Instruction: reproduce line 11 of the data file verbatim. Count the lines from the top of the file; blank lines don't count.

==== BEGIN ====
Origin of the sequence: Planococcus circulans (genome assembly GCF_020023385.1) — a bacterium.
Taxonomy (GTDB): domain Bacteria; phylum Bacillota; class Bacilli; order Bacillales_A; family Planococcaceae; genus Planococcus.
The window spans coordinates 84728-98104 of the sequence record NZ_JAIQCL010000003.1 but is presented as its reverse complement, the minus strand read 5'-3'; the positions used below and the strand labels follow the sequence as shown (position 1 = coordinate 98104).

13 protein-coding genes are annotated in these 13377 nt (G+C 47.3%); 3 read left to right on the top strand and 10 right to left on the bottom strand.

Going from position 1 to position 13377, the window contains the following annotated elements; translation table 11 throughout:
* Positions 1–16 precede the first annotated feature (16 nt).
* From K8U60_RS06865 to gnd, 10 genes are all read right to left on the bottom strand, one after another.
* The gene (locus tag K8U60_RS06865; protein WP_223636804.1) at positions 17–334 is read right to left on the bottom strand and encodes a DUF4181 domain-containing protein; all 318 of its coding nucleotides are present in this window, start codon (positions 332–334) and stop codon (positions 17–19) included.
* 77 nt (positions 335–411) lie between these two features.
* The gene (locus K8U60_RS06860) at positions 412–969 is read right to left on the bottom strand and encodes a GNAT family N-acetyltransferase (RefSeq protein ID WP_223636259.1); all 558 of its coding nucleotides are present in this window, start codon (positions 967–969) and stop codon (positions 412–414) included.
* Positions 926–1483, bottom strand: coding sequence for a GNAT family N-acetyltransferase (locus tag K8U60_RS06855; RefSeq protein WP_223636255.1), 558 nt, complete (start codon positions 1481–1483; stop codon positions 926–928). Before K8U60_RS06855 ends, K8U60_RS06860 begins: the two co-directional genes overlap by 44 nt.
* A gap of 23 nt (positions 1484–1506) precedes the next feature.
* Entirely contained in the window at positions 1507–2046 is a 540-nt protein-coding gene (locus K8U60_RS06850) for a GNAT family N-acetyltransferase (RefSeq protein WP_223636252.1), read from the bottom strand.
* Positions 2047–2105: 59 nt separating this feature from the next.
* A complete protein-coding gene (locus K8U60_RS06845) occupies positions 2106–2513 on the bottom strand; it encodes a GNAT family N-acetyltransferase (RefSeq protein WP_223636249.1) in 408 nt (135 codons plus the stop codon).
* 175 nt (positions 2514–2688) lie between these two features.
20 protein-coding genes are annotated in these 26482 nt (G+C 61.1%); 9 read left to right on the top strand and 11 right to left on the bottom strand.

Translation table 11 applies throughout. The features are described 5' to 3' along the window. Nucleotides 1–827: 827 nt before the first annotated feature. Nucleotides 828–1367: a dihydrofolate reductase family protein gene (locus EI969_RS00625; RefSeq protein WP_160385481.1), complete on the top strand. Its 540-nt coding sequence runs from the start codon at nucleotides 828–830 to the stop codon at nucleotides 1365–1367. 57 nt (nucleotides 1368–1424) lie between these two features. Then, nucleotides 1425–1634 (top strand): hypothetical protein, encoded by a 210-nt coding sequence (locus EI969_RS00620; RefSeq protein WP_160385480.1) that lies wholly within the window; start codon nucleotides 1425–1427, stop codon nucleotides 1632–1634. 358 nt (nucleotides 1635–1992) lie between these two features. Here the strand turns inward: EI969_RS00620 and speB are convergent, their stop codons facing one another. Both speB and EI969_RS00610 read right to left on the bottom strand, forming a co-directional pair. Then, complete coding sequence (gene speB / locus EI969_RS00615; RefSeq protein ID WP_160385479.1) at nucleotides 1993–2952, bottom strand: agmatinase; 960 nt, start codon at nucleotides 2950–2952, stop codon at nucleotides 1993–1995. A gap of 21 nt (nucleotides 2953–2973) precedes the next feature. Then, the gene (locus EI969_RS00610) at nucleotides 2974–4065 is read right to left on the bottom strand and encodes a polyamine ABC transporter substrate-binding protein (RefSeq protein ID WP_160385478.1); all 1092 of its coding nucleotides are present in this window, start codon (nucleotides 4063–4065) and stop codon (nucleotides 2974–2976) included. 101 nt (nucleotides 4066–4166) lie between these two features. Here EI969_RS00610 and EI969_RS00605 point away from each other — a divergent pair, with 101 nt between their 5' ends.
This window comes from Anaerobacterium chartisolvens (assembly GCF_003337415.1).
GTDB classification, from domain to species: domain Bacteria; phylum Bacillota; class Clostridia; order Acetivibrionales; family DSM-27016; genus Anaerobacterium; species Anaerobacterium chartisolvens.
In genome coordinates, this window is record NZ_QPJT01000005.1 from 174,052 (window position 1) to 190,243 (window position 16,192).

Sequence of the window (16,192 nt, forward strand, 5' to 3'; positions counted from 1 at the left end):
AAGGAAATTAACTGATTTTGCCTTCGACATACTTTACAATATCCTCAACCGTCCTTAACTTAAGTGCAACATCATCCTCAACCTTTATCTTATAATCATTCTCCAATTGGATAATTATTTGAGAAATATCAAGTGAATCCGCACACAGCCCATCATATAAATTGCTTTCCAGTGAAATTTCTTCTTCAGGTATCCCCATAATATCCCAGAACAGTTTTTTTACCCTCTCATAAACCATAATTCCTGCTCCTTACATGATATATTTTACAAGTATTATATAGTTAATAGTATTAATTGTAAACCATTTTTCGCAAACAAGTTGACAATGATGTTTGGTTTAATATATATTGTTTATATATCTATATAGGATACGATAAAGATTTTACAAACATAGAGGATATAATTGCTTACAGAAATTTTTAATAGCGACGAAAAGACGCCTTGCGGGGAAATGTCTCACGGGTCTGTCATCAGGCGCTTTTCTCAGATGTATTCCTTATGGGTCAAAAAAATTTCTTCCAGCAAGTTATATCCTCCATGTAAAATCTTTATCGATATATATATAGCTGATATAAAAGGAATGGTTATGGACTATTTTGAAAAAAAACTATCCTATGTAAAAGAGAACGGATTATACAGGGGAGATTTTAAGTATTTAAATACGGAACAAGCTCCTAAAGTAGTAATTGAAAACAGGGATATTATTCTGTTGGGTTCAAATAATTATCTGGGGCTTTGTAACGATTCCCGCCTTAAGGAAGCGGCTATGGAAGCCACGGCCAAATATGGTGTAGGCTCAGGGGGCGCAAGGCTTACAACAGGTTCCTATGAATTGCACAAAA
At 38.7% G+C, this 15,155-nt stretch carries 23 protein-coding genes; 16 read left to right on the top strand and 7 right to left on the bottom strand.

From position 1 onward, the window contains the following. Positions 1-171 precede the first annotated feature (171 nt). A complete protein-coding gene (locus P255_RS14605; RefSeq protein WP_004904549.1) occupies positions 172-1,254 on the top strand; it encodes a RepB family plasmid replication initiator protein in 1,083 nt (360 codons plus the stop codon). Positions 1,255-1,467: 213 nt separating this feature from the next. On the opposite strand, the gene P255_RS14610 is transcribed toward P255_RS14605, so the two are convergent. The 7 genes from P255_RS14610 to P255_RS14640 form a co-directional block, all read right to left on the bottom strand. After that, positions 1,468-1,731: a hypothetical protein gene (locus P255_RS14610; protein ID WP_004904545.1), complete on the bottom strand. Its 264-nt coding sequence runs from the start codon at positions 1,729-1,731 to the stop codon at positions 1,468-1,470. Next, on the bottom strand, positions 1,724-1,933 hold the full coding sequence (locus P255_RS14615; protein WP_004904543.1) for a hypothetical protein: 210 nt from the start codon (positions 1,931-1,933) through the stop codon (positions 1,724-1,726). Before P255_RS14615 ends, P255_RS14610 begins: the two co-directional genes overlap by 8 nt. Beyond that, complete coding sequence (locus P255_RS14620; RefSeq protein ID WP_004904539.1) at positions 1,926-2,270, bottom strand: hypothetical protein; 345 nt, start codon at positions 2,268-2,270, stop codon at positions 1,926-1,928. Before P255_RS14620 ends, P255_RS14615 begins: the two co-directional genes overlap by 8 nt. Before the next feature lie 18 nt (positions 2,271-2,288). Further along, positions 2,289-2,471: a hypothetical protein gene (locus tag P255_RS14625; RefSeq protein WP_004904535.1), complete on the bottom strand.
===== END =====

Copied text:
* Positions 926–1483, bottom strand: coding sequence for a GNAT family N-acetyltransferase (locus tag K8U60_RS06855; RefSeq protein WP_223636255.1), 558 nt, complete (start codon positions 1481–1483; stop codon positions 926–928). Before K8U60_RS06855 ends, K8U60_RS06860 begins: the two co-directional genes overlap by 44 nt.